Despite the validity of the ruling, it will have some far-reaching consequences. Three foreign telecom companies including Norway’s Telenor, Russia’s Sistema and Etisalat of United Arab Emirates made a mistake common for foreign investors in emerging markets. They trusted their sellers or just assumed that it was part of the business culture. Nigerian Internet scammers make a good living on the presumption that corruption is so prevalent that deals, no matter how nefarious, will be respected. Whatever their logic, these three companies stand to lose the billions they invested in networks based on the assumption that their licenses were valid.

The press on the ruling has also been mixed. The Indian muck-raking news magazine Tehelka called the court’s action “judicial over-reach” that resulted from “the abject capitulation of the executive”. One commentator stated that “India has become a banana republic in which the banana is peeled by the Supreme Court. Never has ‘brand India’ been so damaged.” Incredible India has become Undependable India”.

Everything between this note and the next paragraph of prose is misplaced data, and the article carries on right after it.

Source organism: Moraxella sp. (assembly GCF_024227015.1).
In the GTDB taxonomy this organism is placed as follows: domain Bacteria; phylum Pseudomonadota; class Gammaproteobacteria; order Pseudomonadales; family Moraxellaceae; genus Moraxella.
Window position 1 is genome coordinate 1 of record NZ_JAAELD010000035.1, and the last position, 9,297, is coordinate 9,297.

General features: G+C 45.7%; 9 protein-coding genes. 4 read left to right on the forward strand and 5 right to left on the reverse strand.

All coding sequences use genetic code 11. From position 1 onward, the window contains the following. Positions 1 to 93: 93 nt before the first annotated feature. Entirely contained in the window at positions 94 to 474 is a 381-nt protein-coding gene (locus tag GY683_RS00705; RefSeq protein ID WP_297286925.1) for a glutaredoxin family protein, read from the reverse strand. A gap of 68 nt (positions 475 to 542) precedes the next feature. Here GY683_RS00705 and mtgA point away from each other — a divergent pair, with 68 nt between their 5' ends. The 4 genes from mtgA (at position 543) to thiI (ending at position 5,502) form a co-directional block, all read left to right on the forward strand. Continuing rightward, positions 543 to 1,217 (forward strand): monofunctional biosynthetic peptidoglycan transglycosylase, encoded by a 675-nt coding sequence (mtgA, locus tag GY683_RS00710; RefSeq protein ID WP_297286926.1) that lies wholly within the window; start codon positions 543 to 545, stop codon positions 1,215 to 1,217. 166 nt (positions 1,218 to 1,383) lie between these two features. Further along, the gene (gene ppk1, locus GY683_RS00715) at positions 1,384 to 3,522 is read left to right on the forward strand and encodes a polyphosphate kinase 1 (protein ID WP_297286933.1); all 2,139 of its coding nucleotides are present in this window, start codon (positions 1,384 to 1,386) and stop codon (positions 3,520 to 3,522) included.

The truth is just the opposite. The Supreme Court’s actions go to the heart of any investment. All investing is a bet on the future. The future is filled with risk. The more investors can limit risk, the more likely they are to invest. Strict adherence to rules and well-defined property rights are the most important criteria for attracting foreign investment.

Contrast India’s license revocation with Indonesia. Gossips lament that the ‘I’ in BRICs now stands for Indonesia and not India. The shareholders of Churchill Mining would disagree.

The Nusantara Group is an Indonesian mining company controlled by Prabowo Subianto, a retired general, once the son-in-law to former president Suharto and future presidential candidate. Nusantara held licenses to mine coal in East Kalimantan on the Indonesian part of the Island of Borneo. These expired in 2006 and 2007.  A small British company called Churchill Mining bought interests in the licenses after the local government declared them available.